According to the World Health Organization (WHO), hepatitis C-positive is when your blood test is positive for the hepatitis C virus.
Hepatitis C-negative is when your blood test is negative for the hepatitis C virus.
Hepatitis C-negative means that there is not an infected blood sample present in the blood sample.
Less commonly, the blood test may be falsely positive. This can occur when a patient has previously had a hepatitis C infection, before a new vaccine was created and before there were test kits to detect the virus. A red blood cell test for hepatitis C may also be mistakenly positive.
What to do next
Getting a blood test for hepatitis C is simple. Most health centers and doctor’s offices can test your blood for the hepatitis C virus. The tests take place in approximately 20 minutes.
If you are positive for hepatitis C, the doctor will tell you how much of the virus is in your blood and the best way to proceed with treatment. If the test is negative, your doctor will tell you what to do next.
Treatment for hepatitis C
The CDC estimates that of the 9.6 million people infected with hepatitis C worldwide, 1.3 million people live in the US. However, the number of new infections has declined, with about 64,000 new infections every year.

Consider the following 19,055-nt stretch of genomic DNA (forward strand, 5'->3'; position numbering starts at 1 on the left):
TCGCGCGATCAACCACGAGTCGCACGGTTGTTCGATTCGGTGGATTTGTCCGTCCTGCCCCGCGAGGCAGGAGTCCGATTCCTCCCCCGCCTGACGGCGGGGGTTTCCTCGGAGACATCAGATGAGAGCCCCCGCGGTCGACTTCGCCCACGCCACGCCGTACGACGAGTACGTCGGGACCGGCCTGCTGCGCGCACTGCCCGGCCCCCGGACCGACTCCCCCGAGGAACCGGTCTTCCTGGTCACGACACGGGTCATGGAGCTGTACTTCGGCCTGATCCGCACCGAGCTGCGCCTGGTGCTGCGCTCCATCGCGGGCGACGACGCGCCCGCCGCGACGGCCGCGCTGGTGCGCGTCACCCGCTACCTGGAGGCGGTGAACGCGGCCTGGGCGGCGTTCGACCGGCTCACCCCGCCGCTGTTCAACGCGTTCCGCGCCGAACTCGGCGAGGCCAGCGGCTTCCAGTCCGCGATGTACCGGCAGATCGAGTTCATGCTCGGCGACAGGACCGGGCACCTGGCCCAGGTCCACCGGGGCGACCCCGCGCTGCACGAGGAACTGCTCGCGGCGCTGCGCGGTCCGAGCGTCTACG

Treatment for hepatitis C can be effective, depending on the severity of the hepatitis C infection. Many patients with hepatitis C experience few symptoms. For this reason, many physicians still recommend a procedure known as direct-acting antiviral (DAA) drugs to treat the disease.
DAA drugs help to clear the virus from the body.
The CDC recommends these drugs as the first-line treatment for anyone with chronic hepatitis C infection.
Currently, the CDC and other groups offer lists of recommended DAA drugs.
The FDA lists a number of other drugs for the treatment of hepatitis C:
Rifampin, a rifamycin. The PEGylated version of rifamycin is a newer rifampin. It is only used in children under 6, and in adults with severe hepatic impairment or liver failure.